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Old 01-15-2008, 03:04 PM
Bikeguy Joe Bikeguy Joe is offline
Godfather of Motorized Bicycles
Join Date: Jan 2008
Location: up north now
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These engines were originally made to haul around people for a tiny sip of fuel, low operating costs, and ease of MAINTENANCE....kinda like the old V-Dub beetle. Or the early Honda step through. Or the model T.

Top performance for these engines then should be defined as great fuel mileage, ease of operation and low overall cost.

Some are treating these engines like they should do something other than putt around on a litre of fuel all day and get you where you are going with a minimum of drama.

You aren't going to make one of these engines haul you down the coast @ 40+ MPH or win any stop light drags with that blue haired lady in the Volvo. (although, you may)

You aren't going to find any magic fuel or "performance" add-on that is going to do anything you can't do for pretty much free with the exception being your time. Coleman fuel? nah...super duper spark plug thingy? nah....NOS or turbos? Are you serious? You aren't really serious, are you?

100+ MPG? Yes. Easy running, and easy maintenance? Yes. Lots of tinkering and learning to do maintenence and repairs? Yes, if you want to keep riding it. Fun? Of course, why else would you want to own one?

Buy a good plug, and a good replacement sparkplug wire cap from Pep Boys or other favorite large auto outlet.
Never remove a sparkplug from a hot engine, you may remove the threads from the head as well.
Here's a list of replacement plugs- do it today!

NGK B5HS (preferred)
Champion L86C
Champion CJ7Y low profile or CJ-8
Autolite 4093 or 425

Mix your fuel/oil mixture @ 20:1 for break-in and 36:1 after.

Buy some good gasket paper DON'T MAKE ONE FROM A CEREAL BOx! (really cheap) and make a couple intake gaskets, and install one, even if you think yours is fine. You can make gaskets really easily by drawing the new gasket by using the old gasket as a pattern, and no, it doesn't have to be PERFECT. Use an exacto knife and take your time, finish the rough stuff with some 220 sandpaper. Some of you (me) old-timers will use the "good old ball peen hammer method" to make the gaskets.

Make sure your carb is set right and that means check where the needle clip is, start at the second from the bottom in most cases. One slot lower near sea level. I have two bikes and they are both set up diferently due to poor tolerances in manufacturing FIND THE ONE THAT WORKS FOR YOU- it just depends on your carb and your elevation. (I'm @ 1000' here)

Clean out your tank before you mount least look in there and see if it's full of rust or crud. You can use a shop vac ONLY IF THERE HAS NEVER BEEN ONE DROP OF FUEL...otherwise you'll blow your shop vac to smithereens.

While your in a cleaning mood, pop off the mag side cover and clean all the metal shavings out of there with some spray can brake cleaner and compressed air. Check the area around the sprocket too- full of metal dust!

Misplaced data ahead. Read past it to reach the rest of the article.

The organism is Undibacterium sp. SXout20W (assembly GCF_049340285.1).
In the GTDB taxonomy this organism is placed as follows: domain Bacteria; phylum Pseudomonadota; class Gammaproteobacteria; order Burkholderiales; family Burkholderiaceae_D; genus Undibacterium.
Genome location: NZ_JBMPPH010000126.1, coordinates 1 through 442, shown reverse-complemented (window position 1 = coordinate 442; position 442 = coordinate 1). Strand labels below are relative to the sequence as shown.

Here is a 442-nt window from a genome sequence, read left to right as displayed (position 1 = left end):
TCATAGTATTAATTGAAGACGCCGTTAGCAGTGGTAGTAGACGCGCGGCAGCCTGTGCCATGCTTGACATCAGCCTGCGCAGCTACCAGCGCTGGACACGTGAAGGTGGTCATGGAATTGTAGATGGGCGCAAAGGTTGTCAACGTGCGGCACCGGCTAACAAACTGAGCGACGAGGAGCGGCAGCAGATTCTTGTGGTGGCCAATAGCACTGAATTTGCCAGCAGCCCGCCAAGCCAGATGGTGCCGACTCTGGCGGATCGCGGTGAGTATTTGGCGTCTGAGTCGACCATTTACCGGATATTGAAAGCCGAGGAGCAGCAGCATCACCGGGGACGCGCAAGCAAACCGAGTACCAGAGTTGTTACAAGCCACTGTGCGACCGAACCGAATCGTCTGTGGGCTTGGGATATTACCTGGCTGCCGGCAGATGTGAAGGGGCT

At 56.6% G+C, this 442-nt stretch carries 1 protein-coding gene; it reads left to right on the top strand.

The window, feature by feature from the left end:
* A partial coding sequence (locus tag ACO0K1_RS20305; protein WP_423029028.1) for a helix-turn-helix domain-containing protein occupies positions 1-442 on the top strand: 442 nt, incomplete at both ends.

To save yourself a lot of hassle, buy a length of M6X1.00 pitch threaded rod and REPLACE ALL THE STUDS. Or make them outta bolts like I did. Those would be the intake, exhaust and also the four mounting studs. The originals are made of "anti-metal" and will strip at the first inopportune moment.

Secure all wires with zip ties or electricians tape so none are pulling at the ends or connections. Seal up any ends/connections that are in doubt with liquid electricians tape...READ THE DIRECTIONS ON THE CAN!

Grease your gears with some wheel bearing grease or lithium grease before you ever fire the engine up, then again after about 50 miles. USE ONLY A TINY AMOUNT OR YOU'LL BE CLEANING THE CLUTCH SOON. (a dab about the size of a pencil eraser is PLENTY. Clean them first with some brake cleaner, or carb cleaner, then lube.
Don't spray brake or carb cleaner in your eyes, you won't be doing anything else on the bike for awhile afterwards, if ever.

While you are greasing stuff remove, clean and grease all your wheel bearings, or YOU WILL BE SORRY. Bicycles are not really made to haul a 200+ pound guy over the road and all the bumps/potholes/ect @ 25-35 mph. The bearings take a massive beating. Use red grease because it starts to turn black when it needs servicing.

Make sure your chain is aligned and lubed. Same goes for the pulley/tensioner. Don't make the chain TOO TIGHT. 3/4-1" play.
Always clip on your masterlink so the opened end faces toward the rear when it's at the top of the chain run and going forward.

Zip tie your spokes where they cross while you are installing your sprocket.

Balance your wheels- I used solder wrapped around the spokes at the rim. You can buy stick on weights at the sporting goods the golf aisle.

Don't try to use your clutch to take off.

Use loctite on every bolt you put a wrench on, and don't OVERTIGHTEN the head bolts, or any bolt that goes into aluminum. 15-20 ft/lbs. is enough, and that goes for the spark plug too! While we're on the subject, you do use anti-seize compound on the plug threads, don't you? Never remove a sparkplug from a hot engine, you may remove the threads from the head as well.

Make sure your brakes are up to par. Stuff hurts more @ 35MPH than it does @ 10MPH, especially if it stops you before your brakes do.

Ride defensively, because the only drivers that will see you are the ones you DON'T want to see you- aka "da fuzz".

If you have a problem with dogs chasing you- eventually they get old and bored and leave you alone...if they are smart.

Last edited by Bikeguy Joe; 02-14-2008 at 05:50 PM.
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